This was reinforced by academia because it was easy to see why you needed a college class to understand something like James Joyce’s Ulysses. It’s not like David Drake’s Cross the Stars where you can just kick back after a long hard day and enjoy a good read. Joyce’s work requires concentrated intellectual effort and either encyclopedic cultural knowledge or a reference guide. Half the fun is sharing connections made and cultural insights and with others. (I haven’t read Ulysses but listening to a course about it convinced me that had been much more amusing than actually reading the book would have been.) The praise I’ve heard of Bloom and his day revolve around the irony of him being portrayed as if he was the iconic greek hero and of this slightly unprepossessing man being celebrated in the literary canon. When I first read Don “Mad Dog” Slade’s story I simply enjoyed it as a rip-roaring good adventure about a veteran soldier returning home and having to re-make a place for himself there. It’s a smooth read with language that doesn’t distract from suspension of disbelief.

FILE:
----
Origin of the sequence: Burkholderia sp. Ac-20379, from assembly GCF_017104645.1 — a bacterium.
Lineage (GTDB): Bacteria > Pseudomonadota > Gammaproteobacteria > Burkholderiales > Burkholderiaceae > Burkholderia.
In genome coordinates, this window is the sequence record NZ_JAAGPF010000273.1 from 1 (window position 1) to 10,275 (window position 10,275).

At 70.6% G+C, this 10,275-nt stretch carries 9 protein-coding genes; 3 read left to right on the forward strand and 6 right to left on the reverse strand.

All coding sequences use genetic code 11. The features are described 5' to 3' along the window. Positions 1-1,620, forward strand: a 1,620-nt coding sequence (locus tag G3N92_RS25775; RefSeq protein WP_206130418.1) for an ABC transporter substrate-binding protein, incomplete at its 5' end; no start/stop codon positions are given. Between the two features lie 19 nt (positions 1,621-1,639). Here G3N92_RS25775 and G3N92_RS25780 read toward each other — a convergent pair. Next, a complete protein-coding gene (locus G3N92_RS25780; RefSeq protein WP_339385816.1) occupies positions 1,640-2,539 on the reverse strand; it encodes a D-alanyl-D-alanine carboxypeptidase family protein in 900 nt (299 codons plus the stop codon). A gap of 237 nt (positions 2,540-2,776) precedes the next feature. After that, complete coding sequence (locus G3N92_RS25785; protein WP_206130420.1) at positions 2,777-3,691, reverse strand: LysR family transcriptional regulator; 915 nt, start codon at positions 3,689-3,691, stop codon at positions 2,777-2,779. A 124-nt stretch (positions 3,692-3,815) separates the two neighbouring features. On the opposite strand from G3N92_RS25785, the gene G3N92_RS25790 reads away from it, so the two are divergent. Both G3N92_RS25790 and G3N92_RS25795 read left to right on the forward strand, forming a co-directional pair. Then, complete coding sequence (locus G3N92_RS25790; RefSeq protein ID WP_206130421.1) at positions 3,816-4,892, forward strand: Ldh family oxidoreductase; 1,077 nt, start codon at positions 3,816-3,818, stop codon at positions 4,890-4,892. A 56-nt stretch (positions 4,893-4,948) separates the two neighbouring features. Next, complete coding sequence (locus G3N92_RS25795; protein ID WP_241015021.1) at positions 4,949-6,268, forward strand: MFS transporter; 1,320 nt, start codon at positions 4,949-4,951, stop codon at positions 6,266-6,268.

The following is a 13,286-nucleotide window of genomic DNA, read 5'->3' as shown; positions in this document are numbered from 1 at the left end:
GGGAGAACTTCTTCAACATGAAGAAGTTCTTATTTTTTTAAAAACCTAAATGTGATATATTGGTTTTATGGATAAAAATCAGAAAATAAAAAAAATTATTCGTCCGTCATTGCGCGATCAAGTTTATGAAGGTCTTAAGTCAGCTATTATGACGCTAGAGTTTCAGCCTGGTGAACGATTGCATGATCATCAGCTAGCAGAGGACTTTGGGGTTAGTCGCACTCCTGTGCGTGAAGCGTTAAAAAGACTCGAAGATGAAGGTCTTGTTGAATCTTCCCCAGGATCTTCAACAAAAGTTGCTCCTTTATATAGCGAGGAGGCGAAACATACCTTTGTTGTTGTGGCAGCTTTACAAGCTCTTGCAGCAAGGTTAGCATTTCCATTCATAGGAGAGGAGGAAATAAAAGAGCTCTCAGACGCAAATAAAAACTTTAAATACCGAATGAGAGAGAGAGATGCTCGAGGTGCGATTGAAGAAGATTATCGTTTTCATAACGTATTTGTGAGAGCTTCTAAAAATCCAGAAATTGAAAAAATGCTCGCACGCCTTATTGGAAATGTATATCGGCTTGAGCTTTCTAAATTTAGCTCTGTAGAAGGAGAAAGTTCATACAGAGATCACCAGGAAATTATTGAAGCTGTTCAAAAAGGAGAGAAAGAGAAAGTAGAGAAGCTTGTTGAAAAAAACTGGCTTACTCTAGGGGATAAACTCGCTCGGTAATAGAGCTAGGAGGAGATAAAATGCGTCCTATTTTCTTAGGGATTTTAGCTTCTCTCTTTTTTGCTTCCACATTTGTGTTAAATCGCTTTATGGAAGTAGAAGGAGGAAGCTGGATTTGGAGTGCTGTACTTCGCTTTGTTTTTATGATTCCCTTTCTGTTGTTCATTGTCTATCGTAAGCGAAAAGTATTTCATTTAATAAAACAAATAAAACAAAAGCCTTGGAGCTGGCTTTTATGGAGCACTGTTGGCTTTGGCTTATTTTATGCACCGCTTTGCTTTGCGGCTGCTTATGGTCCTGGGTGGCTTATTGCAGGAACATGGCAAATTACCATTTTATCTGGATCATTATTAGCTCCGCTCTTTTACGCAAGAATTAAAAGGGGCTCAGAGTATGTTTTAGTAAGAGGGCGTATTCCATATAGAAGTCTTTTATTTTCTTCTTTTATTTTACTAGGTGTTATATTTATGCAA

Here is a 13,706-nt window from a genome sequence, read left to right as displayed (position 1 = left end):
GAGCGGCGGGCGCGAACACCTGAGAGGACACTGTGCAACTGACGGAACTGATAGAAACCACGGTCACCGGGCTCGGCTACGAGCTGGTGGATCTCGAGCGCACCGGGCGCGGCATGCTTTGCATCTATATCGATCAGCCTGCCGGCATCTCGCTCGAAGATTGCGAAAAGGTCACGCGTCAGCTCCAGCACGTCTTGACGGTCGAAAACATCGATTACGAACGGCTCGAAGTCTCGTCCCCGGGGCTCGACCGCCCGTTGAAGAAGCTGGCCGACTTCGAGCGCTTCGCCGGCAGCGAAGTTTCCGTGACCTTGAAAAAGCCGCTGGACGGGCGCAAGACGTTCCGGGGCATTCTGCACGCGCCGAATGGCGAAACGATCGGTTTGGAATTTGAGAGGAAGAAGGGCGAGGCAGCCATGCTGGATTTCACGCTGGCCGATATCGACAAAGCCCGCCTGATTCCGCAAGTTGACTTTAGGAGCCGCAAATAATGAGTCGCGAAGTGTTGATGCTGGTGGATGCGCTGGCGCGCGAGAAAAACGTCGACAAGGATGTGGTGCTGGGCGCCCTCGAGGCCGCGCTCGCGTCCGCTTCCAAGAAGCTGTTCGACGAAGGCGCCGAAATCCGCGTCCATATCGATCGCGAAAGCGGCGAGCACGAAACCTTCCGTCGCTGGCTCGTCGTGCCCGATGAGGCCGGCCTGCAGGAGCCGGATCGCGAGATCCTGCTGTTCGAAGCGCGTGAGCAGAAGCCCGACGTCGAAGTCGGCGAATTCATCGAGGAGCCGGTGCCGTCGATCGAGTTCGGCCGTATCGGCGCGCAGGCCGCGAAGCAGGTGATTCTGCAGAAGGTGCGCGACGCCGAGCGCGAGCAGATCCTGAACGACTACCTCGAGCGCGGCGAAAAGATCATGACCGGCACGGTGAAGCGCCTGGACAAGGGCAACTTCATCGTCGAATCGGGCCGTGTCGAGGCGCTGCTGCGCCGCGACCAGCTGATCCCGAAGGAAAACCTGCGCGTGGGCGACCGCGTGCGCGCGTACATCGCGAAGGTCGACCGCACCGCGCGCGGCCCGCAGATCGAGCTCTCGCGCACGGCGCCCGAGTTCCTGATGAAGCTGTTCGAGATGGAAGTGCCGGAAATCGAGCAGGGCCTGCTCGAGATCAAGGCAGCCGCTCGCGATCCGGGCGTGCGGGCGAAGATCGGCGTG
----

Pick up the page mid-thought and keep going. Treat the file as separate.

There are no three headed dogs in this book,
 only is the poem this book is referring to.
When I read it later, after coming to know to the
Odyssey, seeing the parallels added an extra layer of amusement, but that wasn’t at all necessary to my basic enjoyment of the story. A college course couldn’t really improve appreciation of Drake’s that work because Drake already provided everything the reader really needs.
           In recent times showing off your IQ, much less your snooty education, has become less the done thing. As the shine of “upper class” began to tarnish literary devotees in both social and academic circles had natural motivation to hold on to the cachet of liking the “best” literature. There was a market demand for a way literary could be “best” in a overarching, perhaps moral way. This made the Social Justice drive to make everything political and to treat pushing the correct politics the ultimate moral good the perfect supply for the literary culture demand. So now those proclaiming themselves as arbiters of the “best” kind of literature are using a standard that combines literary style with SJW propaganda and Ultra political correctness.